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What is NLG and how does it work with the Natural Language Process (NLP)?

NLG is a type of AI and language translation technology that is becoming more prominent in business platforms.

NLG standards for Natural Language Generation and it is changing the way we interact with machines and the way businesses gather data. What is NLG exactly, and what makes it different from other technologies? With the compound annual growth rate of the NLG market expected to reach 1.6 billion dollars by 2027, you need to know about NLG.

What is NLG?

Chatbot

A chatbot, which is often used for FAQ portions of websites and customer support, is one type of NLG. – Photo by mohamed_hassan on Pixabay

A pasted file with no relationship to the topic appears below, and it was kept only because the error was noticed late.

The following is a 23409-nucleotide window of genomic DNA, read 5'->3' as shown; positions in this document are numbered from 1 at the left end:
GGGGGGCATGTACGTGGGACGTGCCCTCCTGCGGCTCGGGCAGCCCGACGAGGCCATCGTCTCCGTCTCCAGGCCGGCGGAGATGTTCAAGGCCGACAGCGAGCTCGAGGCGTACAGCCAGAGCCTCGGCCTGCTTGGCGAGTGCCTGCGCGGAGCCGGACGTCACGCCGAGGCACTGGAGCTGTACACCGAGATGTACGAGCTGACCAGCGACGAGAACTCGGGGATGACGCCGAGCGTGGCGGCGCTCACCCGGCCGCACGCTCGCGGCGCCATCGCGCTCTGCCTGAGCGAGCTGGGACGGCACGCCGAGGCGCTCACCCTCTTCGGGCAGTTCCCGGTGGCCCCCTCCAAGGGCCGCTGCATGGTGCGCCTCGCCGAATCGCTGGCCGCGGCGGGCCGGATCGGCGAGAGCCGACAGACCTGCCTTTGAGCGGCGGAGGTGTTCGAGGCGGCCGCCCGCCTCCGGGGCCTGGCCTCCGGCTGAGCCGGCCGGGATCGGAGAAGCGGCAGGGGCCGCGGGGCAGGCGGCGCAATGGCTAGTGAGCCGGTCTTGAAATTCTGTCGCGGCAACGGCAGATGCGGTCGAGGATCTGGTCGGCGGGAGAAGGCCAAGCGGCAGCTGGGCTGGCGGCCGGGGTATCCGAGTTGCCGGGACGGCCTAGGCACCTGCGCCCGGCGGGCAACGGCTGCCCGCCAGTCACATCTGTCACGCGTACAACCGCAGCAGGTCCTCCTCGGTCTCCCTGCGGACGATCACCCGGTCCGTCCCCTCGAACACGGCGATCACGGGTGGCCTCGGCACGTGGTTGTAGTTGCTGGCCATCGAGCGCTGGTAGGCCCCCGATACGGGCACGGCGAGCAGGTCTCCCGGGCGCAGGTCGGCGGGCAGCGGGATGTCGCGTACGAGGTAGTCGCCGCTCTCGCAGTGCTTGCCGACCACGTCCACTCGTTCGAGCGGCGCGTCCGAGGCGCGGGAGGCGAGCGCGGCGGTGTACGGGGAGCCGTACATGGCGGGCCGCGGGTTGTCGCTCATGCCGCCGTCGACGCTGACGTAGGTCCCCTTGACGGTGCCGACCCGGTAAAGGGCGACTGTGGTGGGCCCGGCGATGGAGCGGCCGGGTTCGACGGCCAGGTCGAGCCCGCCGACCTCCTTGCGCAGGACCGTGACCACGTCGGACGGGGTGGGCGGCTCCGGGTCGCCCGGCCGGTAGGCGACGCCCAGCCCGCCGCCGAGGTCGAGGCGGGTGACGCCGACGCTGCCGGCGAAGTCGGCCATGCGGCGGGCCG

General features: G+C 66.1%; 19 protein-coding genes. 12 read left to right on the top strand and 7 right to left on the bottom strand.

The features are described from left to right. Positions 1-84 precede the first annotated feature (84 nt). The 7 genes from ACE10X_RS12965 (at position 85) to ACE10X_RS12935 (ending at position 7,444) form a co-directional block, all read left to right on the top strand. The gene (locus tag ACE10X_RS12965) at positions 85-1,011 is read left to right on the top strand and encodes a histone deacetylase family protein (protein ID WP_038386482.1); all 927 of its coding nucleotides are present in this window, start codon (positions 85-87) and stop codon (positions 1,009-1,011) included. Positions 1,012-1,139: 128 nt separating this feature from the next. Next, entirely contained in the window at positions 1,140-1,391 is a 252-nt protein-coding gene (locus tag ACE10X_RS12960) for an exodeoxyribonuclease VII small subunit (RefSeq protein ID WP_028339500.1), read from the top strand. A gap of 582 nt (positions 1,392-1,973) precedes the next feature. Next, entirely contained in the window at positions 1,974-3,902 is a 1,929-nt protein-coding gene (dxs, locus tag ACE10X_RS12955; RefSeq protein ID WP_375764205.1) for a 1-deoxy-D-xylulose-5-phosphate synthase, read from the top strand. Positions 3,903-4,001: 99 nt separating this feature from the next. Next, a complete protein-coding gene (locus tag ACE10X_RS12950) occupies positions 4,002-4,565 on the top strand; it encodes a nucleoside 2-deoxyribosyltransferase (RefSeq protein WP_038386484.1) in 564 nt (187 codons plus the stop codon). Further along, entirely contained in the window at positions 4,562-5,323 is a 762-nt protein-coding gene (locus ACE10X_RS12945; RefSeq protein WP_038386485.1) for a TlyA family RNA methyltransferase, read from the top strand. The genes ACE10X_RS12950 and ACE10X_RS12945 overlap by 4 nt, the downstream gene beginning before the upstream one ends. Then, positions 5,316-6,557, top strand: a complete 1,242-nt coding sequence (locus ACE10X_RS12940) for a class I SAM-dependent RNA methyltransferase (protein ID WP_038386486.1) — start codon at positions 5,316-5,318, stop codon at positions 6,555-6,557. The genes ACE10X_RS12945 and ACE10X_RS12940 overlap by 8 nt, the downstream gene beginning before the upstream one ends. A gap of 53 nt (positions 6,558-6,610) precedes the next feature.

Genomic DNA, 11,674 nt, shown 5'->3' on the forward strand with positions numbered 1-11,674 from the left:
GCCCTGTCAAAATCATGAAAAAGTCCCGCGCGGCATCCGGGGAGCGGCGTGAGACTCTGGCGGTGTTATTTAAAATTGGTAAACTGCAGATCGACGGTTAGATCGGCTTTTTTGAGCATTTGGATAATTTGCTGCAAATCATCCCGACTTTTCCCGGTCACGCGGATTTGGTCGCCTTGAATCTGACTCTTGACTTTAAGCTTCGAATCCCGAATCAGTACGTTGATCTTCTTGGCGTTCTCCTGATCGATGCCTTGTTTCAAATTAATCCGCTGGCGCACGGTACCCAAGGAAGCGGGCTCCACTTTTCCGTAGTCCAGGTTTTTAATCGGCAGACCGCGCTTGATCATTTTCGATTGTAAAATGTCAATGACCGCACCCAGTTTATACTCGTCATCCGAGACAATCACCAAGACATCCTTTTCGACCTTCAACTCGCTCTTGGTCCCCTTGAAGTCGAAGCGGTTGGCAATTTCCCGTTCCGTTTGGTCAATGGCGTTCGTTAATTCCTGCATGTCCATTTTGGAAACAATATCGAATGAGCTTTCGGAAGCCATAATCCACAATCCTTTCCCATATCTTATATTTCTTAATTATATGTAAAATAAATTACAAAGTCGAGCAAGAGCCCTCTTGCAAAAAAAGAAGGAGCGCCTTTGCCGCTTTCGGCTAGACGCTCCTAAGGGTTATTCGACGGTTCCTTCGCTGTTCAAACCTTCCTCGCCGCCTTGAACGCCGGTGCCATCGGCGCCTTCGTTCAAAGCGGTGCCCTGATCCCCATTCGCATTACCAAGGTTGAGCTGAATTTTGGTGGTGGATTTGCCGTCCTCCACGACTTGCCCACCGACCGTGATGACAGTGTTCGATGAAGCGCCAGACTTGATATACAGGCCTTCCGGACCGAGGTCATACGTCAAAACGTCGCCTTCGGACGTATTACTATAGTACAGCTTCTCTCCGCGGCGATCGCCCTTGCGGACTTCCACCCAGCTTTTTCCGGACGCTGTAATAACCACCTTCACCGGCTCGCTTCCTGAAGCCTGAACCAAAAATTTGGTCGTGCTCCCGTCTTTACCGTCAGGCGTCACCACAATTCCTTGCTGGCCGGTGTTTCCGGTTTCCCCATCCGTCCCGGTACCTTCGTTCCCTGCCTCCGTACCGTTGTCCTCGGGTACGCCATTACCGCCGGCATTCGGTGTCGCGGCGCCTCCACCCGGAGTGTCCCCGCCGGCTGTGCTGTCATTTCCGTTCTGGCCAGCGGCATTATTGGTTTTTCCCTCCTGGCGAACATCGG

NLG is a type of AI that automatically processes data into sentences and stories, in either written or narrative form, in a way that’s easy for us humans to understand. The NLG can take massive amounts of data from pre-set templates to form a sentence, reply, or inquiry that reads like a natural human conversation. This data and our inputted responses to this data create and add to a database of information that businesses and researchers can use to improve a process or product. 

When is NLG used?

Alexa

Any time you beckon Alexa or Siri, an NLG has been used to create that product and experience – Photo by Anete Lusina from Pexels

NLG is being used for a vast array of applications, and chances are that you’re already encountering and engaging with this technology daily. Here are a few broad ways that both businesses and consumers use NLG,

  • Chatbots or conversational AI assistants – Used on websites and business platforms to automatically answer customer inquiries. The advanced use of NLG carries a two-way conversation and responds to verbal commands. Examples are platforms Alexa, Siri, Google Assistant and Cortana.